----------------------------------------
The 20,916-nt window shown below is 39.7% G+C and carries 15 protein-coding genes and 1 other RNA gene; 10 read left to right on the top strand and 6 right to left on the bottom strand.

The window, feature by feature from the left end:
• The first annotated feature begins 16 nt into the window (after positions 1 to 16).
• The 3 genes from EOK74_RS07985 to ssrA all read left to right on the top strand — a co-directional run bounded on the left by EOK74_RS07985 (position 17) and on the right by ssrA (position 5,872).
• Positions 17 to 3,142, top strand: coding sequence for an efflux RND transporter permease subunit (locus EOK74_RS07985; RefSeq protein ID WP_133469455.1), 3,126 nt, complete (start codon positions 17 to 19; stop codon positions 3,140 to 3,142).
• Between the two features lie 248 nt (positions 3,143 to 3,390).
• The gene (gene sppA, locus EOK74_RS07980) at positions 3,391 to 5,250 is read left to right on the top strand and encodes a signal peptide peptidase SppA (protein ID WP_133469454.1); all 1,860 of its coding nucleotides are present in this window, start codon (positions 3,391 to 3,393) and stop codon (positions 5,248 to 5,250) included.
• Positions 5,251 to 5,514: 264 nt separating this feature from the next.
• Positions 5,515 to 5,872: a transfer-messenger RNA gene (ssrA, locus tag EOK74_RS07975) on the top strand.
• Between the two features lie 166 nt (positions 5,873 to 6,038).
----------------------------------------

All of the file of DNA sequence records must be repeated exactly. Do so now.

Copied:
The 20,916-nt window shown below is 39.7% G+C and carries 15 protein-coding genes and 1 other RNA gene; 10 read left to right on the top strand and 6 right to left on the bottom strand.

The window, feature by feature from the left end:
• The first annotated feature begins 16 nt into the window (after positions 1 to 16).
• The 3 genes from EOK74_RS07985 to ssrA all read left to right on the top strand — a co-directional run bounded on the left by EOK74_RS07985 (position 17) and on the right by ssrA (position 5,872).
• Positions 17 to 3,142, top strand: coding sequence for an efflux RND transporter permease subunit (locus EOK74_RS07985; RefSeq protein ID WP_133469455.1), 3,126 nt, complete (start codon positions 17 to 19; stop codon positions 3,140 to 3,142).
• Between the two features lie 248 nt (positions 3,143 to 3,390).
• The gene (gene sppA, locus EOK74_RS07980) at positions 3,391 to 5,250 is read left to right on the top strand and encodes a signal peptide peptidase SppA (protein ID WP_133469454.1); all 1,860 of its coding nucleotides are present in this window, start codon (positions 3,391 to 3,393) and stop codon (positions 5,248 to 5,250) included.
• Positions 5,251 to 5,514: 264 nt separating this feature from the next.
• Positions 5,515 to 5,872: a transfer-messenger RNA gene (ssrA, locus tag EOK74_RS07975) on the top strand.
• Between the two features lie 166 nt (positions 5,873 to 6,038).